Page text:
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Measurement of Detonation

Measurement of Detonation METHODS in general use for assessing detonation in the cylinders of internal combustion engines depend upon training the ear of the engine operator. For singlecylinder aeroengine test units it is possible to detect detonation by listening to the various noises produced by the engine. The constant association of the noises produced by detonation and the effects of detonation on the engine parts enables the operator to correlate these two factors. After a training on a particular engine it is possible for him to estimate the destructive quality of different degrees of detonation by listening to the engine noises resulting from detonation. It is, however, very difficult to assess the degree of detonation by such methods, which depend on aural estimation alone. http://www.deepdyve.com/assets/images/DeepDyve-Logo-lg.png Aircraft Engineering and Aerospace Technology Emerald Publishing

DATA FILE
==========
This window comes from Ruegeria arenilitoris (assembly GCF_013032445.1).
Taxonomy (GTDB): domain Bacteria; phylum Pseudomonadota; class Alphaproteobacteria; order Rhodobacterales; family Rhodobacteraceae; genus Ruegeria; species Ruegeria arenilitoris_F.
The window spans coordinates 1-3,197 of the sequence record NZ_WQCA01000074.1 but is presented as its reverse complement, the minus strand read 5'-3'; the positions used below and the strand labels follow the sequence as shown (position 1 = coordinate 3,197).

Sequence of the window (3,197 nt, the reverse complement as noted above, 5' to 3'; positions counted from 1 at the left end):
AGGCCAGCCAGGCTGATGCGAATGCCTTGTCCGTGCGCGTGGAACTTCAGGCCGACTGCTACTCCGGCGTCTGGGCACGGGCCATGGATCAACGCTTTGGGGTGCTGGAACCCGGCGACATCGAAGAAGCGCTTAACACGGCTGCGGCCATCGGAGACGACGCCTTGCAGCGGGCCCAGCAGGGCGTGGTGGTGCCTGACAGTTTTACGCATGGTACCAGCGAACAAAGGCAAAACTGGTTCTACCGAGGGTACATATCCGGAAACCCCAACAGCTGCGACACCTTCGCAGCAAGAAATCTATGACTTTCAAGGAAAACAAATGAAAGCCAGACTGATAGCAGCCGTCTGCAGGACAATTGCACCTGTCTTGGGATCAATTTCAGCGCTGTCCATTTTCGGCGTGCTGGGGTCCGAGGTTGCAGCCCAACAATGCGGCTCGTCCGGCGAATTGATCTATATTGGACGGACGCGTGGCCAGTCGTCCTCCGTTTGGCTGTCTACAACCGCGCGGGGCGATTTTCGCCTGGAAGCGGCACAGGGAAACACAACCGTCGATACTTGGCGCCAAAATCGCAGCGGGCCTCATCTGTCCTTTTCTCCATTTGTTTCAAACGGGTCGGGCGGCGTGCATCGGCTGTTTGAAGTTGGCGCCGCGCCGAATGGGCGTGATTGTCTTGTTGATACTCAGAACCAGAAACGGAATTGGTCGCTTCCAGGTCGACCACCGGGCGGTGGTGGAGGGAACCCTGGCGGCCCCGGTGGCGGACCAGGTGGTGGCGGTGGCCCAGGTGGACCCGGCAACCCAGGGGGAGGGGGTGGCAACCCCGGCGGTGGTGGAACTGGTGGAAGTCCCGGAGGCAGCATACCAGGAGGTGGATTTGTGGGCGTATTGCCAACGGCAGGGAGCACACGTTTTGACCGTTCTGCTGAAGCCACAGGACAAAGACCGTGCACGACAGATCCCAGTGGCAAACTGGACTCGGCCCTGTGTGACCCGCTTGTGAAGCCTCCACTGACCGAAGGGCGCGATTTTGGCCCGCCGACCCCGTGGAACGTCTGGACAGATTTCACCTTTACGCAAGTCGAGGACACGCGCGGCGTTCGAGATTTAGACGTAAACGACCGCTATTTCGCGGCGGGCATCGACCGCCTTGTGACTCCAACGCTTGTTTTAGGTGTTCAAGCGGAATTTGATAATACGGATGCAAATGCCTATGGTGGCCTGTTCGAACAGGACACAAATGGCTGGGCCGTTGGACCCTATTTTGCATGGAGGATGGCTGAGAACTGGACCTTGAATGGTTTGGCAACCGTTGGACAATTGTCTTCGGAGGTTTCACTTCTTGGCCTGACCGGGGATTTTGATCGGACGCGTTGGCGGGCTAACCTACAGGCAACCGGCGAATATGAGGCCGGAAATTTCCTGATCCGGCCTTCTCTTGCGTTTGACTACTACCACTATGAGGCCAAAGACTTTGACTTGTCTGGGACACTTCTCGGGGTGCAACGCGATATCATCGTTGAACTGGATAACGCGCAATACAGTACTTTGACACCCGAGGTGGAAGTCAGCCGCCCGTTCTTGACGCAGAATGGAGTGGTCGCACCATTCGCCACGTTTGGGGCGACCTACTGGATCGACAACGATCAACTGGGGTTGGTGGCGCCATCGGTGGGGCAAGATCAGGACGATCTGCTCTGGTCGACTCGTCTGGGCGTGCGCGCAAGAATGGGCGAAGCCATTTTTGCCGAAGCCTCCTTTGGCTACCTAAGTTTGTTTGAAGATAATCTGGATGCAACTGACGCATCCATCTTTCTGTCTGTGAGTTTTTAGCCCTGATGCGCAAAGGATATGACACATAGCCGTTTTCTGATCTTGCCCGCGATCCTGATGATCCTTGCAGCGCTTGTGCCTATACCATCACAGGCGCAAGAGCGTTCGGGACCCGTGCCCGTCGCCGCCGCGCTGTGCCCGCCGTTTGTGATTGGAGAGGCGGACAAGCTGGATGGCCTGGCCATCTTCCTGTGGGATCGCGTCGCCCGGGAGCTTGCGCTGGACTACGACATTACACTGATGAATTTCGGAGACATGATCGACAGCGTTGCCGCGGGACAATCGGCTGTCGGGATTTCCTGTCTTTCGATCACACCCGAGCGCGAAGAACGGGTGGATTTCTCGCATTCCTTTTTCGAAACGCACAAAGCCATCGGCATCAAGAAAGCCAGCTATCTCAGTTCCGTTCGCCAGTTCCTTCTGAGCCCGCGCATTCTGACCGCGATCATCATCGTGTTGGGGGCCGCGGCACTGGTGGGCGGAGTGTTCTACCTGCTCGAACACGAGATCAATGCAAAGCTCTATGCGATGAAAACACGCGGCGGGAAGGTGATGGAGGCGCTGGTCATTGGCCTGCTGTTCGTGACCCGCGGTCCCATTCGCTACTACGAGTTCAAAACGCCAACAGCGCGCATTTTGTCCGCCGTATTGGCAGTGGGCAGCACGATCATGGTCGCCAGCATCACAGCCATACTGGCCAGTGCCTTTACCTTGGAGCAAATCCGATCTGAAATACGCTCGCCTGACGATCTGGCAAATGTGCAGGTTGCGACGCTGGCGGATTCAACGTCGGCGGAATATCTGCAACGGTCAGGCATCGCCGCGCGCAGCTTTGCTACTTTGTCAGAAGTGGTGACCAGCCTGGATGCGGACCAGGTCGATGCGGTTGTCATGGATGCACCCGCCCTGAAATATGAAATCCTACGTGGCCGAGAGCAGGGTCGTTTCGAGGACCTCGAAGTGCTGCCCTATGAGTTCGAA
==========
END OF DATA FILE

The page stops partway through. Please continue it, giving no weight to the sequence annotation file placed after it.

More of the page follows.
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Publisher
Emerald Publishing
Copyright
Copyright © Emerald Group Publishing Limited
ISSN
0002-2667
DOI
10.1108/eb030335
Publisher site
See Article on Publisher Site

Abstract

METHODS in general use for assessing detonation in the cylinders of internal combustion engines depend upon training the ear of the engine operator. For singlecylinder aeroengine test units it is possible to detect detonation by listening to the various noises produced by the engine. The constant association of the noises produced by detonation and the effects of detonation on the engine parts enables the operator to correlate these two factors. After a training on a particular engine it is possible for him to estimate the destructive quality of different degrees of detonation by listening to the engine noises resulting from detonation. It is, however, very difficult to assess the degree of detonation by such methods, which depend on aural estimation alone.

Journal

Aircraft Engineering and Aerospace TechnologyEmerald Publishing

Published: Jul 1, 1938

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